Gaining Ground on the Informed Buyer

In a previous post, I discussed how sales reps are playing catch up with informed buyers.  I wanted to revisit that post and drill a bit deeper into this problem and potential solutions.

There is no question that Buyer 2.0 is ahead of Seller 2.0. Simply put, buyers can research companies and products via the Internet and social media without revealing their objectives or identities.  By the time purchasers raise their hand, they have already sized up potential options and formed purchasing biases.  Some of this information gap can be made up by marketing through the use of better lead nurture and targeting tools.  The rise of marketing automation services such as Marketo and Eloqua is a partial response to Buyer 2.0.  Nevertheless, it is incumbent upon sales reps to be more strategic and better informed in their sales approach.

Sales reps should be making warm calls not cold calls. A warm call is based upon a basic understanding of the industry, company, and executive before picking up the phone or emailing somebody. You only have a few seconds to provide a hook before the voice mail is erased or the email is sent to the trash bin (assuming they even opened the email).  Sales reps should avoid generic openings (e.g. I’m X from Y and we do ZZZ … snooze) and introduce themselves with a compelling reason for the prospect to listen or read further.  This might be commentary on a recent blog post from the prospect, insight into their industry, or a claim to have addressed a problem at one of the prospect’s competitors.  In short, sales reps must quickly pique their prospects’ interest.

Sales reps need to target the window of discontent when a purchaser is open to new solutions or alternate vendors.  Sales Triggers are an excellent way to identify these opportunities. Triggers are news stories associated with at least a company and an important business event. Instead of simply being about a company or industry, triggers deliver specific reasons to call now (e.g. M&A, exec changes, PE/VC funding).  Furthermore, triggers are associated with firmographic information so sales reps can identify opportunities within their territory and vertical markets via build a list prospecting.  Sales triggers should also tie to rich company and executive profiles to assist with lead qualification and sales messaging.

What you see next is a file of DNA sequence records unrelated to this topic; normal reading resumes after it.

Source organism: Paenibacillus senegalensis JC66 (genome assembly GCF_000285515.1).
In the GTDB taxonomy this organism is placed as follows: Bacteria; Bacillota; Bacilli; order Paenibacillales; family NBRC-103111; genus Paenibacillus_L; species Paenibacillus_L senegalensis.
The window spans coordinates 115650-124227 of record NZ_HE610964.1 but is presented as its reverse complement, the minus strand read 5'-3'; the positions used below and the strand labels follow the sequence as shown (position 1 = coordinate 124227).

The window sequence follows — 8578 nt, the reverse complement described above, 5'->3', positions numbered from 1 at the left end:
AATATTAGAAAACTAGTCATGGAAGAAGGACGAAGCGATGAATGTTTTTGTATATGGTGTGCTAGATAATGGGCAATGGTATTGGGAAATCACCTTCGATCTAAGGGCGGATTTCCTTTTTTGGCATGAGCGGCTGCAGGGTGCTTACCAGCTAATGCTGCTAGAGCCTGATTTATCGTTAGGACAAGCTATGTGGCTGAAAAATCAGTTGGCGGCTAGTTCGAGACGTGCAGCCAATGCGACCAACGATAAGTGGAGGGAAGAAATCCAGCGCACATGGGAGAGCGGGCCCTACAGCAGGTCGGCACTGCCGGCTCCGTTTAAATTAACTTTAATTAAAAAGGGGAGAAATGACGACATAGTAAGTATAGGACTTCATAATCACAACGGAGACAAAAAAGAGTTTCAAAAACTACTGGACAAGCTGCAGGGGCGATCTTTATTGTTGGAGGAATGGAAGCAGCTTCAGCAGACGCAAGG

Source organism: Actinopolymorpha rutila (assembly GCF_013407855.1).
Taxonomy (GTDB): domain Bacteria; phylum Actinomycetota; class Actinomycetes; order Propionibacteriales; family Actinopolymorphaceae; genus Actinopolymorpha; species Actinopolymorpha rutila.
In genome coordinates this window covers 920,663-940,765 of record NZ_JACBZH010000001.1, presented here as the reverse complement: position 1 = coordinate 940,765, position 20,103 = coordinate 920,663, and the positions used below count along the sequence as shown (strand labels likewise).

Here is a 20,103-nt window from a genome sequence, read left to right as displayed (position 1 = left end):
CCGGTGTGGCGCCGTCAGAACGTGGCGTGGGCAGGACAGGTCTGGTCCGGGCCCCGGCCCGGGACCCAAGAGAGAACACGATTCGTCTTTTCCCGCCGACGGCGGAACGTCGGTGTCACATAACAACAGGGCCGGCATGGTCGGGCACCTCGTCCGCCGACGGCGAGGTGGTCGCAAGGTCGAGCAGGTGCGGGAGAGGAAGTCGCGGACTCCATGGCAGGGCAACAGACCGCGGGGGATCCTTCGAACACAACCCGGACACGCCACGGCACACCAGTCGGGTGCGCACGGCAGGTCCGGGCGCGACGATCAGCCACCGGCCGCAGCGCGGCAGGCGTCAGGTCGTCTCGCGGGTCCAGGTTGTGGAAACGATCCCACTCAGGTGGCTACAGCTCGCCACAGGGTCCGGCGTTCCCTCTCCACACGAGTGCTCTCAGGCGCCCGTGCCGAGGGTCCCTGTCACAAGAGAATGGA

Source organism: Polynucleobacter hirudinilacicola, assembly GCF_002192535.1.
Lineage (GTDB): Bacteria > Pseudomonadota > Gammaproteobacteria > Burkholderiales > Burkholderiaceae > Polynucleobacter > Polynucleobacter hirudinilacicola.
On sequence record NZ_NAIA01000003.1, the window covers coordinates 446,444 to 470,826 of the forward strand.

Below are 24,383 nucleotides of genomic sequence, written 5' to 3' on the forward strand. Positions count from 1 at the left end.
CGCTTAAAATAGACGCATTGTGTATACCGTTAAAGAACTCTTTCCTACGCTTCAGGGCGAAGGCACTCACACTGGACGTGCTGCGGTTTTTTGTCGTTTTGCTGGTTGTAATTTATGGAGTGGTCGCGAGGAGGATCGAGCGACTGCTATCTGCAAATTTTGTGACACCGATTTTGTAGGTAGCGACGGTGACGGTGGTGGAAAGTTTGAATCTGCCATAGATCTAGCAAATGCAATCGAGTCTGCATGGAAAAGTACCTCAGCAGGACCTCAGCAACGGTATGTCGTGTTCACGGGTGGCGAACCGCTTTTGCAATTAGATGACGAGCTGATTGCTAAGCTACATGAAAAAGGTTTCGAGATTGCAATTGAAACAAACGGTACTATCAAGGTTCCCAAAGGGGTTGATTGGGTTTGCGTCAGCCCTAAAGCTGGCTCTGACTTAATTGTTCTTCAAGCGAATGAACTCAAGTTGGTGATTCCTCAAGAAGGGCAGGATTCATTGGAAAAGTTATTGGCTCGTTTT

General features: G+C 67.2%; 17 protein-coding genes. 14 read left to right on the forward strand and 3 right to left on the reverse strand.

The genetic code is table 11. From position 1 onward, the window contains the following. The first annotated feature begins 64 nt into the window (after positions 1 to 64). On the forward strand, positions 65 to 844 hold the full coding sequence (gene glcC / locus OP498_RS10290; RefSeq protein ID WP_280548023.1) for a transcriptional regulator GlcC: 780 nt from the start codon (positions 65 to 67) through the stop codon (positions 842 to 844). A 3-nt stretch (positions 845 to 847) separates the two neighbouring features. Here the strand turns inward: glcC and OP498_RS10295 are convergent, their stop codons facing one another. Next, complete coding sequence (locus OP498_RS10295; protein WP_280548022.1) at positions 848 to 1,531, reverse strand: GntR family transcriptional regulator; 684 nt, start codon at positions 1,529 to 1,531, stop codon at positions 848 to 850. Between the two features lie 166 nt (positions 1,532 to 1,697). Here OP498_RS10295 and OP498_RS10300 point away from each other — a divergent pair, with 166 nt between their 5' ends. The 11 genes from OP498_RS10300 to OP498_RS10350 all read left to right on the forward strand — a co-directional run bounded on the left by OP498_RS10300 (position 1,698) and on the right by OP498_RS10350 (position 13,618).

Sales reps should be engaged in social media. This includes groups on LinkedIn as well as general Twitter and LinkedIn activity. Postings should always be professionally focused (reps should leave the personal content to Facebook) and related to the reps’ industry, target verticals, or business in general.  Social media activity should go beyond simple likes and re-tweets.  The sales rep’s goal is to establish a professional identity which means they have to have to develop a personal voice.  Marketing can assist with the messaging by passing along some general content (e.g. blog posts, webinars, and trade shows), but effective social messaging must be more than generic corporate reposting.

Furthermore, sales reps should know their product line cold and then apply this knowledge to specific job functions and industries.  I’ve seen too many sales reps that don’t know the basics of their product offering much less the benefits to specific user types.  A sales rep that is less well informed about their product or service than a purchaser will almost always lose the sale. A sales rep that can only speak to features and vague benefits will also fail to provide the prospect with a compelling reason to purchase.  This means that they need to speak in terms of benefits and values, not features.  Buyer 2.0 already knows your features and those of your competitors. Reps must therefore establish a compelling reason for prospects to select their product or service.  Failing to do so is sales malpractice.

Do you have more tips on keeping up with Buyer 2.0?  Tell us in the comments below. 

Michael Levy
Michael R. Levy is a contributing writer to our blog and the principal of GZ Consulting, a market research and competitive intelligence consulting firm based in Massachusetts. Michael founded the firm in February 2012 after leaving Infogroup where he was the Manager of Strategy and Competitive Intelligence. Michael focuses on information services including sales intelligence, CRM, data hygiene, and marketing automation.
Michael Levy
Michael Levy